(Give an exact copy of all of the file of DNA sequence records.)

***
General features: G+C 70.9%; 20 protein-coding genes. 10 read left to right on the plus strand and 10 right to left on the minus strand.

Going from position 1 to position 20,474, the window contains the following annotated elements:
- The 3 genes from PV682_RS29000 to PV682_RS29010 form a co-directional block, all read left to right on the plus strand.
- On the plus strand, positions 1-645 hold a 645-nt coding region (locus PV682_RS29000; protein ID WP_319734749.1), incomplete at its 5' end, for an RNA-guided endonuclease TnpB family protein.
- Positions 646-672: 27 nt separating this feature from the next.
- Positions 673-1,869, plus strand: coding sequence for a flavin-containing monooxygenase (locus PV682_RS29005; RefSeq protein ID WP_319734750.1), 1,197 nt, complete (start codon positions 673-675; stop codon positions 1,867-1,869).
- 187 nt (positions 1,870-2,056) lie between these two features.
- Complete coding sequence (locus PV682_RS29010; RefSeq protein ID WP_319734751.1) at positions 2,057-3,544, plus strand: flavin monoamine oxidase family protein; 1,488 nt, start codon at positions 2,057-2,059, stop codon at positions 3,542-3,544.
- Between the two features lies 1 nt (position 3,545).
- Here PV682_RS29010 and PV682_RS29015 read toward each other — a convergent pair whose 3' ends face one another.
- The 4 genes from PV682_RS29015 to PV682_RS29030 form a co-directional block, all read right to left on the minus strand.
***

General features: G+C 70.9%; 20 protein-coding genes. 10 read left to right on the plus strand and 10 right to left on the minus strand.

Going from position 1 to position 20,474, the window contains the following annotated elements:
- The 3 genes from PV682_RS29000 to PV682_RS29010 form a co-directional block, all read left to right on the plus strand.
- On the plus strand, positions 1-645 hold a 645-nt coding region (locus PV682_RS29000; protein ID WP_319734749.1), incomplete at its 5' end, for an RNA-guided endonuclease TnpB family protein.
- Positions 646-672: 27 nt separating this feature from the next.
- Positions 673-1,869, plus strand: coding sequence for a flavin-containing monooxygenase (locus PV682_RS29005; RefSeq protein ID WP_319734750.1), 1,197 nt, complete (start codon positions 673-675; stop codon positions 1,867-1,869).
- 187 nt (positions 1,870-2,056) lie between these two features.
- Complete coding sequence (locus PV682_RS29010; RefSeq protein ID WP_319734751.1) at positions 2,057-3,544, plus strand: flavin monoamine oxidase family protein; 1,488 nt, start codon at positions 2,057-2,059, stop codon at positions 3,542-3,544.
- Between the two features lies 1 nt (position 3,545).
- Here PV682_RS29010 and PV682_RS29015 read toward each other — a convergent pair whose 3' ends face one another.
- The 4 genes from PV682_RS29015 to PV682_RS29030 form a co-directional block, all read right to left on the minus strand.